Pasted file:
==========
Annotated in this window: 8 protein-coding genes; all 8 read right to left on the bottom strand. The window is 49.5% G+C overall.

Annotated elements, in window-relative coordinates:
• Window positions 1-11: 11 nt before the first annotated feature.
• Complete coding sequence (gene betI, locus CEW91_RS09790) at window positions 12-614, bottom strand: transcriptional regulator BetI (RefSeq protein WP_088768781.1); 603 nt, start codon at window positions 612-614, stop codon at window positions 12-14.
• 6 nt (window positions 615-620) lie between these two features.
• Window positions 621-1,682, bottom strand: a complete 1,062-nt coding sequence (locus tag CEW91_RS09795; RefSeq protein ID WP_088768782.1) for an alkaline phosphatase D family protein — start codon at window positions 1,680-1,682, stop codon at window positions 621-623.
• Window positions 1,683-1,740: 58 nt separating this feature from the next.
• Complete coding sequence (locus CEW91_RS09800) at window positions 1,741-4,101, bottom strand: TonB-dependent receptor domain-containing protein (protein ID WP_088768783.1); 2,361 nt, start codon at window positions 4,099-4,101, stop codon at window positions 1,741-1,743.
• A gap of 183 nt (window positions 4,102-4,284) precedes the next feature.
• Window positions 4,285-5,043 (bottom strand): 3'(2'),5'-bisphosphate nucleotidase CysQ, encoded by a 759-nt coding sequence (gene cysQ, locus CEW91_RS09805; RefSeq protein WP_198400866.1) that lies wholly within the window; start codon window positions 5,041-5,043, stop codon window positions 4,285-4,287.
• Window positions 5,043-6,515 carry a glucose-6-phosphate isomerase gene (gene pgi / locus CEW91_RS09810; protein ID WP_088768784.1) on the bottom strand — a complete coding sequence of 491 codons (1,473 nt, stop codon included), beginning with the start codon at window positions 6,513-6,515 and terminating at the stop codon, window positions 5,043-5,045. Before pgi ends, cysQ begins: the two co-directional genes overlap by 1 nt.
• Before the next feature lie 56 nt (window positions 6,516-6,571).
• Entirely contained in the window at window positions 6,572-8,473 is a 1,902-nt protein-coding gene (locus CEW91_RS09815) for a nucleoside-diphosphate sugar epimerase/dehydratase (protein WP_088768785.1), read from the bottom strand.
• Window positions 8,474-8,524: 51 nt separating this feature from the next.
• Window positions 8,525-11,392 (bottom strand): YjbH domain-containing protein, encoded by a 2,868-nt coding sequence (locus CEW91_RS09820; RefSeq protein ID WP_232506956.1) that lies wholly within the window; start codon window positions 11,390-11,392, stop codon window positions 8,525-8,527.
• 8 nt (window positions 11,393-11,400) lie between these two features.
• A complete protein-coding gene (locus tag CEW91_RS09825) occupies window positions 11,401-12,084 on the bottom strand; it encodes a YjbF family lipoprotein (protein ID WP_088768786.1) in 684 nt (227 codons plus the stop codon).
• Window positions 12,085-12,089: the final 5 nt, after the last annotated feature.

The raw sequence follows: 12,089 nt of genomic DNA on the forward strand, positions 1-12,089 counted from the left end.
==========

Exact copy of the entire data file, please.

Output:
Annotated in this window: 8 protein-coding genes; all 8 read right to left on the bottom strand. The window is 49.5% G+C overall.

Annotated elements, in window-relative coordinates:
• Window positions 1-11: 11 nt before the first annotated feature.
• Complete coding sequence (gene betI, locus CEW91_RS09790) at window positions 12-614, bottom strand: transcriptional regulator BetI (RefSeq protein WP_088768781.1); 603 nt, start codon at window positions 612-614, stop codon at window positions 12-14.
• 6 nt (window positions 615-620) lie between these two features.
• Window positions 621-1,682, bottom strand: a complete 1,062-nt coding sequence (locus tag CEW91_RS09795; RefSeq protein ID WP_088768782.1) for an alkaline phosphatase D family protein — start codon at window positions 1,680-1,682, stop codon at window positions 621-623.
• Window positions 1,683-1,740: 58 nt separating this feature from the next.
• Complete coding sequence (locus CEW91_RS09800) at window positions 1,741-4,101, bottom strand: TonB-dependent receptor domain-containing protein (protein ID WP_088768783.1); 2,361 nt, start codon at window positions 4,099-4,101, stop codon at window positions 1,741-1,743.
• A gap of 183 nt (window positions 4,102-4,284) precedes the next feature.
• Window positions 4,285-5,043 (bottom strand): 3'(2'),5'-bisphosphate nucleotidase CysQ, encoded by a 759-nt coding sequence (gene cysQ, locus CEW91_RS09805; RefSeq protein WP_198400866.1) that lies wholly within the window; start codon window positions 5,041-5,043, stop codon window positions 4,285-4,287.
• Window positions 5,043-6,515 carry a glucose-6-phosphate isomerase gene (gene pgi / locus CEW91_RS09810; protein ID WP_088768784.1) on the bottom strand — a complete coding sequence of 491 codons (1,473 nt, stop codon included), beginning with the start codon at window positions 6,513-6,515 and terminating at the stop codon, window positions 5,043-5,045. Before pgi ends, cysQ begins: the two co-directional genes overlap by 1 nt.
• Before the next feature lie 56 nt (window positions 6,516-6,571).
• Entirely contained in the window at window positions 6,572-8,473 is a 1,902-nt protein-coding gene (locus CEW91_RS09815) for a nucleoside-diphosphate sugar epimerase/dehydratase (protein WP_088768785.1), read from the bottom strand.
• Window positions 8,474-8,524: 51 nt separating this feature from the next.
• Window positions 8,525-11,392 (bottom strand): YjbH domain-containing protein, encoded by a 2,868-nt coding sequence (locus CEW91_RS09820; RefSeq protein ID WP_232506956.1) that lies wholly within the window; start codon window positions 11,390-11,392, stop codon window positions 8,525-8,527.
• 8 nt (window positions 11,393-11,400) lie between these two features.
• A complete protein-coding gene (locus tag CEW91_RS09825) occupies window positions 11,401-12,084 on the bottom strand; it encodes a YjbF family lipoprotein (protein ID WP_088768786.1) in 684 nt (227 codons plus the stop codon).
• Window positions 12,085-12,089: the final 5 nt, after the last annotated feature.

The raw sequence follows: 12,089 nt of genomic DNA on the forward strand, positions 1-12,089 counted from the left end.